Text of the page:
By D. Leonard
Throughout the process the 20th century, nineteen males and one woman--from the 3rd Marquis of Salisbury to Tony Blair--have occupied the put up of leading Minister of the uk. In a sequence of biographical essays, Dick Leonard, a number one political journalist and previous MP, recounts the conditions that took them to the head of ''the greasy pole'', probes their own and political strengths and weaknesses, assesses their functionality within the best workplace and asks what lasting impact they've got had.
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Additional info for A Century of Premiers: Salisbury to Blair
His rational approach was shared by few of his party colleagues. In the grip of ideological fervour, both sides continuously fuelled the dispute – uncannily foreshadowing the contortions over Europe of the Major government in the 1990s – and gravely damaging party unity. A more tactically aware politician would have sought to divert the attention of his supporters by spectacular initiatives in other directions. Yet Balfour appeared to have no shots in his locker. He did not believe that social engineering was the business of government.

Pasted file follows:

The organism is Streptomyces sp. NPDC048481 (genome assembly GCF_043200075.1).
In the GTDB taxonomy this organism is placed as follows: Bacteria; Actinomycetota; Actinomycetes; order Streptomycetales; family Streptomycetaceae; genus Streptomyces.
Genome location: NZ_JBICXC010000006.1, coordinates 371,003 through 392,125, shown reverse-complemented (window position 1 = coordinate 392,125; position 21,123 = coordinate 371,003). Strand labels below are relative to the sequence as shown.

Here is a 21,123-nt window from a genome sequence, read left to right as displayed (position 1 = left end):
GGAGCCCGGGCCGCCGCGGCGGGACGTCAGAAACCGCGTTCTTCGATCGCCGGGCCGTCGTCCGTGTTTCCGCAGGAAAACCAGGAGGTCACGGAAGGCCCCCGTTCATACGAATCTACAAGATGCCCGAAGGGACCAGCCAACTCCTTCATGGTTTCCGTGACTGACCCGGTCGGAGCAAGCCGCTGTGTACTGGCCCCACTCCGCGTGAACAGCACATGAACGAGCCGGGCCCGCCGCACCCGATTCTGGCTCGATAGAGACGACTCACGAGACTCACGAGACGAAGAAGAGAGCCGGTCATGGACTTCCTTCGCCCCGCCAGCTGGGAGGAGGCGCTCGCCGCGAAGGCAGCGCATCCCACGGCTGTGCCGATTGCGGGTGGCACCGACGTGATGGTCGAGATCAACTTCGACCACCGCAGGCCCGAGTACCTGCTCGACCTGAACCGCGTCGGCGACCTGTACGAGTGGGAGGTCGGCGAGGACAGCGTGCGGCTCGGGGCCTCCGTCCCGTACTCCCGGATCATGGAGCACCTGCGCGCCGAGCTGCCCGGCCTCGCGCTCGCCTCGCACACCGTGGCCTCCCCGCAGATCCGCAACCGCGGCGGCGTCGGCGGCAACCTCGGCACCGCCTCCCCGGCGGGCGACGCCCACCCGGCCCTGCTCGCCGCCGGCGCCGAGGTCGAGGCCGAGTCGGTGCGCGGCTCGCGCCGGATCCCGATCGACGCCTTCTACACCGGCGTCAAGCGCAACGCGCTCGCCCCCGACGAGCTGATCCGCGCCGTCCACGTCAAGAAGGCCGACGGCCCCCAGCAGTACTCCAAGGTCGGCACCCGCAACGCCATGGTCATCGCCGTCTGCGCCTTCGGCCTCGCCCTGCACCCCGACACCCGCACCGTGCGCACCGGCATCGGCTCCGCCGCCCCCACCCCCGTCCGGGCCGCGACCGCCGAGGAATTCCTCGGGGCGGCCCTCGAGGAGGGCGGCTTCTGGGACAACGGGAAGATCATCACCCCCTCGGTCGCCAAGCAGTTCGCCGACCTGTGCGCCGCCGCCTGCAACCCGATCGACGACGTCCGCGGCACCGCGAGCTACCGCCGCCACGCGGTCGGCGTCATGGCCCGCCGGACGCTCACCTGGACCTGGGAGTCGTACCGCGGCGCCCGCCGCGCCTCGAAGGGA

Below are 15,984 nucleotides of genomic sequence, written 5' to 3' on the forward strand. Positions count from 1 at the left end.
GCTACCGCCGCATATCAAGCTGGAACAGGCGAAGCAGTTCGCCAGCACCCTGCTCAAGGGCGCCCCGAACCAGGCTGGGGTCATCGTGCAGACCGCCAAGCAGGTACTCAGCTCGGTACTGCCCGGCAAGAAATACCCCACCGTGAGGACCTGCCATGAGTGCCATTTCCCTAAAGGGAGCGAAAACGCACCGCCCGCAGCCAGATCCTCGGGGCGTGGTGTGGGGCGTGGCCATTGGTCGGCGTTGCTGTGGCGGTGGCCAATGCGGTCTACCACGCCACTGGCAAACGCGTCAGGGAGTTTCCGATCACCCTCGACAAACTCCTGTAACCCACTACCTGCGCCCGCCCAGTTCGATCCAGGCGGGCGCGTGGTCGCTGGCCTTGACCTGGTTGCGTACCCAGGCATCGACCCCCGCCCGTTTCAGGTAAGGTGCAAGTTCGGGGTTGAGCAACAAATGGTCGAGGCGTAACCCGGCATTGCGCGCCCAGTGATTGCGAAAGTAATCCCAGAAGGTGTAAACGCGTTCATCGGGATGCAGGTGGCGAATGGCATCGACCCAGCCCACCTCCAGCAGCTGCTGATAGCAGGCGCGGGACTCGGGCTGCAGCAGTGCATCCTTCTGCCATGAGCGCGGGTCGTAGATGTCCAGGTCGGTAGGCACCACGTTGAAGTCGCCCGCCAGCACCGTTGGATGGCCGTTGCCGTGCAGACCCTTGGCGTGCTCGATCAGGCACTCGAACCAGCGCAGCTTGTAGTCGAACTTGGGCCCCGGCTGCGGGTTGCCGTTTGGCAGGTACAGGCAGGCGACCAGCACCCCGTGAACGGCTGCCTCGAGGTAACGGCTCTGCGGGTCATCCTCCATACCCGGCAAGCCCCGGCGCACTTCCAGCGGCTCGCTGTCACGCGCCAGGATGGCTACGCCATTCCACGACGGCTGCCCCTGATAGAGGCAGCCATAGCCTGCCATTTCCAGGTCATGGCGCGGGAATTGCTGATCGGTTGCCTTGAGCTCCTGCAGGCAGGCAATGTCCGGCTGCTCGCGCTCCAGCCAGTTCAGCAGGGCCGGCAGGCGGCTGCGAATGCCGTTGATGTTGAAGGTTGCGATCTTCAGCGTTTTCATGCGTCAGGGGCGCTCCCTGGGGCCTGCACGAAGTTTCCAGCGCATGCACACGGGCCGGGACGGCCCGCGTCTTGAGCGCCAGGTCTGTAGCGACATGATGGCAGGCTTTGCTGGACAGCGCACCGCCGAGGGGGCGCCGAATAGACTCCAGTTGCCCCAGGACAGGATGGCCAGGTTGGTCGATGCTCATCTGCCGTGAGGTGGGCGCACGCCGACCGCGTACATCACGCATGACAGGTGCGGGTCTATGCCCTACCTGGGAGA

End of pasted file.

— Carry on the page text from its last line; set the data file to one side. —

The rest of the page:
10). When he was 26, his Uncle Robert came to his rescue, suggesting a political career. He provided him with a safe seat, close to his Hatfield estate, and Balfour was elected unopposed for Hertford in the 1874 election, which led to the formation of Disraeli’s government. Balfour was in no hurry to make his mark, waiting for two years before making his maiden speech, and remained a fairly obscure backbencher until 1878 when Salisbury again gave him a push up, taking him with him to the Congress of Berlin as his private secretary, an invaluable experience for a (much) later Foreign Secretary.
B. Haldane (with Lord Rosebery hovering in the background), who expressed wholehearted support for the government. They felt particularly committed to Lord Milner, the High Commissioner in South Africa (and a former Radical) who was the leading advocate of a fight to the finish with the Boers, with an insistence on unconditional surrender. On the left wing of the Liberal Party were the so-called pro-Boers. These included Harcourt and Morley, and especially the young David Lloyd George, who braved severe public hostility and press vilification for their opposition to the war.